My 2019 Hall of Fame Ballot and the Trends

The Hall of Fame voting for major league baseball seems to be shifting towards different trends every year. The most recent and talked about trend has been the public unveiling of ballots. This has certainly affected the results more and more over the years. 2019 showed the affect of this trend the most it ever has, as Mariano Rivera, rightfully so, became the first Hall of Famer to receive 100% of the votes on the first ballot. Although there have been Hall of Famers before whom are also deserving of this prestigious honor, the more publicity of the ballots finally impacted the committee enough to realize that it would be ludicrous not to vote for The Sandman. However, the other debates amongst the Hall are not as clear cut.

The steroid users, speaking mainly of Roger Clemens and Barry Bonds, have continued to get more and more votes. Their voting percentage reached nearly 60% this year. There are good points on both sides of this debate, but one big factor that continues to shake this debate up is the difference in eras. For example, there are rumors that PED’s were used back in the 60’s and 70’s. According to former Braves pitcher, Tom House (played for Braves in early 70’s), players were popping PED’s just as much if not more back then. However, the 60’s were during the second dead ball era when the pitching was very dominant. So how much of an impact did steroids really make back then, as opposed to the big numbers players produced in the 90’s and early 2000’s? This leads to the belief that there are already steroid users in the Hall of Fame. The case made for Bonds and Clemens, aside from them being legends without steroids in the conversation, is that they are no different. Overall, the steroid debate and the voting percentage debate come down to the same leading impactor, media and publicity.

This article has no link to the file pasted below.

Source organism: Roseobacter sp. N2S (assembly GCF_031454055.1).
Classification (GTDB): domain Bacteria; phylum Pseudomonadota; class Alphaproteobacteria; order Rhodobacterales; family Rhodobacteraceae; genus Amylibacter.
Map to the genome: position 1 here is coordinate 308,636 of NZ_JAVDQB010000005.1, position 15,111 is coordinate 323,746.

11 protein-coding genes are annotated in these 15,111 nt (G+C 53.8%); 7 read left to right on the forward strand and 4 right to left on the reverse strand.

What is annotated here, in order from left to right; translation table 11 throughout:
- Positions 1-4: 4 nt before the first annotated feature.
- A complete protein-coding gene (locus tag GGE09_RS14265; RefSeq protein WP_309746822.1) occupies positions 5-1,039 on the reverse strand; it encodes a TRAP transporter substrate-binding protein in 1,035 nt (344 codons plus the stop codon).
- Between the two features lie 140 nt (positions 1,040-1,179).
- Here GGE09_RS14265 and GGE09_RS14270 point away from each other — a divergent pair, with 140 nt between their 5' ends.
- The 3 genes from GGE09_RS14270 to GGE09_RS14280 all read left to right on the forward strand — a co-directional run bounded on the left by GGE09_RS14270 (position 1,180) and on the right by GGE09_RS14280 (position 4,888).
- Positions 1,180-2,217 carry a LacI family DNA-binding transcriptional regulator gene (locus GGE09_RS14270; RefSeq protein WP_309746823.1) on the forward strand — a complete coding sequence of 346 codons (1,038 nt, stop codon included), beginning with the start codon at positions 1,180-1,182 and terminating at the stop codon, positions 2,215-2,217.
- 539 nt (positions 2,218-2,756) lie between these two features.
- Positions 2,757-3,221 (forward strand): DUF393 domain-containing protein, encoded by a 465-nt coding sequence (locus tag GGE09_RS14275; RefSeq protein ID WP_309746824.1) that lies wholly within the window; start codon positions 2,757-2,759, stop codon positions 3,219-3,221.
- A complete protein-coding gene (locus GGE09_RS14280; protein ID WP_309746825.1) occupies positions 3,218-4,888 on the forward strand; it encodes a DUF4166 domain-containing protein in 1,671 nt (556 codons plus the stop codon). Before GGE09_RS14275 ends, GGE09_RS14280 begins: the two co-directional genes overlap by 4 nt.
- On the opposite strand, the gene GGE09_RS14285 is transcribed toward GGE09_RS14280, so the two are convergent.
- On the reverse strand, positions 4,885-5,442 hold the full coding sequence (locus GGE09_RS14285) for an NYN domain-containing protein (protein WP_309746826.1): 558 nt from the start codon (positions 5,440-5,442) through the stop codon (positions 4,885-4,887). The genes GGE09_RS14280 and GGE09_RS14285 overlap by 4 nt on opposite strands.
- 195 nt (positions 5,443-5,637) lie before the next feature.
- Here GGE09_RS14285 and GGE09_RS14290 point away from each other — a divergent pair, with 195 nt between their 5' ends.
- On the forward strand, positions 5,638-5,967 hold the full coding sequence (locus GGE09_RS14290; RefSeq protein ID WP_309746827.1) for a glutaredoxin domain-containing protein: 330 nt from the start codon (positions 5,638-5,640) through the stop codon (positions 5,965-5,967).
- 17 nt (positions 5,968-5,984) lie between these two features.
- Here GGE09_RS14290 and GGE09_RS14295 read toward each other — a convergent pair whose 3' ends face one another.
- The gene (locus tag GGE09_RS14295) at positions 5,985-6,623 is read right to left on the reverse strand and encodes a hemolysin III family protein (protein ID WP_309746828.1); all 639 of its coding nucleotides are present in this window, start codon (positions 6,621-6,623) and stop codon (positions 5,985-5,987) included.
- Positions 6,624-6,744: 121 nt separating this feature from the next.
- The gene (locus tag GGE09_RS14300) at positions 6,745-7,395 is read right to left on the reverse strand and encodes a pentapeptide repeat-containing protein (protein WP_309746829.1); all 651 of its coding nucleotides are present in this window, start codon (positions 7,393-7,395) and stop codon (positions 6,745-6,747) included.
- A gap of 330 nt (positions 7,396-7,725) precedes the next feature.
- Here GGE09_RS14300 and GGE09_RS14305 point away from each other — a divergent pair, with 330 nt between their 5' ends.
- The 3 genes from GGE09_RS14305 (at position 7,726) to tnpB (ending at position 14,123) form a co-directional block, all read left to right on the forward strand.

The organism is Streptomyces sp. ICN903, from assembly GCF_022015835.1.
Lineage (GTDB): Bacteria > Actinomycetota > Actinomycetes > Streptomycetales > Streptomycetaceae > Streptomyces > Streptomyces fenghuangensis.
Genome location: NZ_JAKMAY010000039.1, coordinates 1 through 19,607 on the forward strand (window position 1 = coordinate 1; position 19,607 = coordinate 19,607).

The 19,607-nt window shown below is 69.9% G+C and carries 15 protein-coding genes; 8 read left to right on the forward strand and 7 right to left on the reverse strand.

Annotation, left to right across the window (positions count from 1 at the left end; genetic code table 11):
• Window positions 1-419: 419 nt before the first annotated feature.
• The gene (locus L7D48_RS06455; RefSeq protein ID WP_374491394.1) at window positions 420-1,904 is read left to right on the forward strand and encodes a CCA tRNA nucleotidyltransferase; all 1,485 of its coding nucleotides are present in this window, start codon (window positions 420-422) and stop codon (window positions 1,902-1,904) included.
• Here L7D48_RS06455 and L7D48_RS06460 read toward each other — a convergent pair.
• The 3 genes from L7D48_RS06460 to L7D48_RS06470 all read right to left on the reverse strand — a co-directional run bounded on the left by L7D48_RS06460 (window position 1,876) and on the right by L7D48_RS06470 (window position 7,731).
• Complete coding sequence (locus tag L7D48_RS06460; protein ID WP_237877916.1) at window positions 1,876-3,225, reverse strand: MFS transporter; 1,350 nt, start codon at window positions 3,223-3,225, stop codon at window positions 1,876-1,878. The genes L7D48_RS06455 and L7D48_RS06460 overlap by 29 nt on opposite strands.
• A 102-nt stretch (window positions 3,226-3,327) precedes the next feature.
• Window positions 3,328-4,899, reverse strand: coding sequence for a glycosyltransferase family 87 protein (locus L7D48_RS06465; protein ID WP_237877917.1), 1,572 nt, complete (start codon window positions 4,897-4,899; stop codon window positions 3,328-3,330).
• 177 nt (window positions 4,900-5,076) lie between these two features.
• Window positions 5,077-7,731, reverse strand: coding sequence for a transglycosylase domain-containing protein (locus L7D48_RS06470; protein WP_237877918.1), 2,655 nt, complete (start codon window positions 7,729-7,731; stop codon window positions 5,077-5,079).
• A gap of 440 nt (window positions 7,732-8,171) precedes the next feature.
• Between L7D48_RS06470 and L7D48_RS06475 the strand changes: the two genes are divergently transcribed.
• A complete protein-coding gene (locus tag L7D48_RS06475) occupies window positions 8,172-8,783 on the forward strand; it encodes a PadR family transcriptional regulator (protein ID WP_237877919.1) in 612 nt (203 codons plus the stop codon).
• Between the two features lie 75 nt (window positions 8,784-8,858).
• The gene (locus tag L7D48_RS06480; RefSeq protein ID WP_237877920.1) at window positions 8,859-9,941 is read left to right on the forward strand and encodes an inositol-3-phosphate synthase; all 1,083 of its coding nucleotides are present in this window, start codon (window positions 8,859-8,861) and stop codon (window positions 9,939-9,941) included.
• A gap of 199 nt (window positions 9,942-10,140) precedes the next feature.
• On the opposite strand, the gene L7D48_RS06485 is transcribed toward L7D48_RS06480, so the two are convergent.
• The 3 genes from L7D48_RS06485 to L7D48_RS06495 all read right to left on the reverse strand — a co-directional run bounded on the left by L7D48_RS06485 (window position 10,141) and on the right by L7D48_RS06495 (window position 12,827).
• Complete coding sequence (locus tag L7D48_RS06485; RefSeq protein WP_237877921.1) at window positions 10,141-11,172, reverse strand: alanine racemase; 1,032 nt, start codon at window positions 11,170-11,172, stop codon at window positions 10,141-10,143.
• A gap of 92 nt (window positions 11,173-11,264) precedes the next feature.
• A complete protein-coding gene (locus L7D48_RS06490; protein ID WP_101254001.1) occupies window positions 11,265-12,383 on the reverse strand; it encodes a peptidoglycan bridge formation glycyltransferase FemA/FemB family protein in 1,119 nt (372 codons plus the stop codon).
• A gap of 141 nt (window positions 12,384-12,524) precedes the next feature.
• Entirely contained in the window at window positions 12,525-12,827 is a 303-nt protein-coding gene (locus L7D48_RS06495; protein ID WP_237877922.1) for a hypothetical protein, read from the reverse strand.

Aside from these debates, when it comes down to it, the Hall of Fame is about inducting not just the best players based on stats, but the players whom have had a major impact on the game in some way in time. Everyone has different standards and ways of measuring whether a player on the ballot is worthy of the the Hall. Some think longevity and consistent play is a big part of being worthy, while some think big milestone numbers and awards make a player worthy, amongst other reasons. So, just like everybody else I have my reasons for my ballot as well.

Mariano Rivera, Edgar Martinez, Mike Mussina, Billy Wagner, Curt Schilling, Jeff Kent, Todd Helton, Miguel Tejada.

*Although Roy Halladay was clearly one of the best pitchers during a 7-8 year stretch, there were several other pitchers that were just a few ticks behind him in terms of numbers during that stretch. There are also several Hall of Famers with similar career lines as Halladay, but had made a bigger impact in the game and/or won more with their team in the postseason. Lots of great pitchers have put up similar stat lines, but it takes more than just stats to get the call.

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